A 30-year-old woman, who was otherwise healthy with no known medical history, presented to the emergency department with new onset of right-sided chest pain that began while she was sleeping. When she awoke, she saw something crawling down her chest and onto the bed. She grabbed it and placed it in a plastic bag to bring to the ED with her.
What bit her, and what are the treatment options?
Find the diagnosis and case discussion on p. 27.
Diagnosis: Black Widow Spider Envenomation
Latrodectus species, also known as black widow spiders, are found across the United States. The female can cause serious envenomation, though no fatalities have been reported in the past 50 years.
The spider's body size is 1-2 cm, and it is usually a shiny black color with a red hourglass shape on the ventral abdomen. Black widow venom contains alpha-latrotoxin, which causes the opening of nonspecific cation channels, leading to increases in calcium influx, release of acetylcholine at the motor endplate, and levels of norepinephrine. This appears to be designed to induce rapid paralysis of the insect's victim. (Lancet 2011;378:2039.)
The clinical presentation includes mild local skin findings at the bite site that range from mild erythema to a target lesion with a central punctate site, central blanching, and an outer erythematous ring. The target lesion may be accompanied by localized diaphoresis and piloerection. The bite site typically becomes painful within 30 minutes to two hours.
Painful muscle cramping and fasciculations begin near the bite site over the next three to four hours and progress centripetally toward the large muscle groups of the chest, abdomen, and back. The severity of these muscle spasms can produce board-like rigidity, weakness, dyspnea, headache, and paresthesias. The clinical picture may mimic an acute surgical abdomen, acute myocardial infarction, aortic dissection, and obstructive ureterolithiasis. Other common symptoms include hypertension, tachycardia, nausea, and vomiting. Fever and leukocytosis may also be seen. (Ann Emerg Med 1992;21:782.)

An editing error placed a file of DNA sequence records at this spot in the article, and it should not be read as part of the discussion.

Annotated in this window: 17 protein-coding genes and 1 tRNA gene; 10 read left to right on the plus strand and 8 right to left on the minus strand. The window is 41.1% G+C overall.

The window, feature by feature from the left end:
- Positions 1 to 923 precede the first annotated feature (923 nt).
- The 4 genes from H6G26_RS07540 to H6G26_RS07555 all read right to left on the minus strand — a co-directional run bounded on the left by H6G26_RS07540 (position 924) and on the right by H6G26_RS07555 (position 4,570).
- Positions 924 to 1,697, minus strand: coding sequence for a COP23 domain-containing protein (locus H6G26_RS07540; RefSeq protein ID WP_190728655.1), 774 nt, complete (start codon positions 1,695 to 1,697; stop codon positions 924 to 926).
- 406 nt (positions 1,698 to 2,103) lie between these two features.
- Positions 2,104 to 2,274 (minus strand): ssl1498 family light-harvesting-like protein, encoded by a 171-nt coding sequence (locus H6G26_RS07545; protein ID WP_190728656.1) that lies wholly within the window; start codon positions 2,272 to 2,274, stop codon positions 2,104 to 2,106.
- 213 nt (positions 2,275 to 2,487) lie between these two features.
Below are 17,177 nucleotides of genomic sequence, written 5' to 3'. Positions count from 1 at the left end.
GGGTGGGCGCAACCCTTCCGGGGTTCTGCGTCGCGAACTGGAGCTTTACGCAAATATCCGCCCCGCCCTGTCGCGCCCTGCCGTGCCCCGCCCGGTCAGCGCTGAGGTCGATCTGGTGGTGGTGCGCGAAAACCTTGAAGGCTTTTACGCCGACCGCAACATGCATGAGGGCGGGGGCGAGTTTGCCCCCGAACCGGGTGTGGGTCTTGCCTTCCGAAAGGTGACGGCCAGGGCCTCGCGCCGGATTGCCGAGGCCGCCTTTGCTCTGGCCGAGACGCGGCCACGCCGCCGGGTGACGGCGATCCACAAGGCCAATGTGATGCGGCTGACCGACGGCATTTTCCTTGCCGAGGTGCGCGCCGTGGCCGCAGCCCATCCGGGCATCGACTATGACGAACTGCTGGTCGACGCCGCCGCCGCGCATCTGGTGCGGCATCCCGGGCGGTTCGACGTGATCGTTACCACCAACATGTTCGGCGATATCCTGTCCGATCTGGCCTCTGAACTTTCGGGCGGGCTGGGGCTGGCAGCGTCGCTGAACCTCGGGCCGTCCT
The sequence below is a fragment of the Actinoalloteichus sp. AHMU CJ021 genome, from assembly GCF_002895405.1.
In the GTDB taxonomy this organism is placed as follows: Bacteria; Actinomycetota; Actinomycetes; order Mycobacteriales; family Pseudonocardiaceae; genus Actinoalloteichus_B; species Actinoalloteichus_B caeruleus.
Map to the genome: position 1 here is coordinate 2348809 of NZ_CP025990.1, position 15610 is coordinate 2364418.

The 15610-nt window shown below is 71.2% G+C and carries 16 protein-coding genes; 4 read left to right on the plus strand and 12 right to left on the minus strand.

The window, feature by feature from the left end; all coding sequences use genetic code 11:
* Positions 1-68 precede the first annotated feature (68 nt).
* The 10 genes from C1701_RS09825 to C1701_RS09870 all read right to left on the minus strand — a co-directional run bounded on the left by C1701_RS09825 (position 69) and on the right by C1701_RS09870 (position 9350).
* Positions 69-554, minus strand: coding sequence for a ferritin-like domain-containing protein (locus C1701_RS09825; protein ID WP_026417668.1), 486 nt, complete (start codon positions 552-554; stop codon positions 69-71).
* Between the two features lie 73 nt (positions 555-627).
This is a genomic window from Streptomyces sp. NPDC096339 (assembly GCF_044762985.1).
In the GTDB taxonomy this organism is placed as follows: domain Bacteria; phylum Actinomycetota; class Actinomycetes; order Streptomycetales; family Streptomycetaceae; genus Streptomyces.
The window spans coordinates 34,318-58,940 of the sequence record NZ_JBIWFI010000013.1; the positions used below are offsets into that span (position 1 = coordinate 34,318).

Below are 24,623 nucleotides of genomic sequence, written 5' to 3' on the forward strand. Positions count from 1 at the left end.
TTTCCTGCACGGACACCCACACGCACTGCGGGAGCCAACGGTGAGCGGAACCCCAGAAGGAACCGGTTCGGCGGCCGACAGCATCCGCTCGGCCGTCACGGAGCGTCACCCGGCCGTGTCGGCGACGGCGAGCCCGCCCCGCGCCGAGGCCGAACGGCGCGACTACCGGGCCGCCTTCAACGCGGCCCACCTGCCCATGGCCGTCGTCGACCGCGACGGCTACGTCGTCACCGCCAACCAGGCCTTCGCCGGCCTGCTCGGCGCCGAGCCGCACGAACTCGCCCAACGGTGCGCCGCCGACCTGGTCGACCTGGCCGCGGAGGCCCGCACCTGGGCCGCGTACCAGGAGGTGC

The diagnosis of black widow spider envenomation is based on clinical presentation. No specific diagnostic test for envenomation exists, but an ECG, basic metabolic panel, complete blood count, troponin, and urinalysis may be helpful in evaluating for other causes when the diagnosis is unclear.
The initial management of a patient with black widow spider envenomation consists of symptomatic and supportive care. The bite site should be appropriately cleaned and tetanus prophylaxis provided if the patient's immunizations are not up-to-date. Treatment for pain and muscle spasms typically begins with opioids and benzodiazepines. IV calcium, dantrolene, and methocarbamol were previously studied and are not effective for pain relief and muscle cramping compared with a combination of benzodiazepines and opioids and are not recommended.
Antivenom may also be considered in cases where the pain and cramping is not relieved by analgesia, particularly in patients under a year old or over 65. Black widow antivenom is effective and resolves all symptoms quickly, but it does carry a risk of causing hypersensitivity and allergic reactions including anaphylaxis. It is contraindicated in those with hypersensitivity to horse serum (the antivenom is equine-derived), a significant reactive airway disease, or a history of atopy. The typical dose is one vial of antivenom IV infused over 15 to 30 minutes. The dose is the same for children and adults. (Curr Pharm Biotechnol 2012;13:1935.)
This patient was initially treated with oral analgesics, but 30 minutes after arrival, she began experiencing severe worsening pain to her chest and back. She received multiple rounds of IV pain medications without improvement, and the decision was made to give her the Latrodectus antivenom. Her symptoms completely resolved within 20 minutes after receiving the antivenom, and she was discharged home with no residual pain and no complications from the antivenom administration.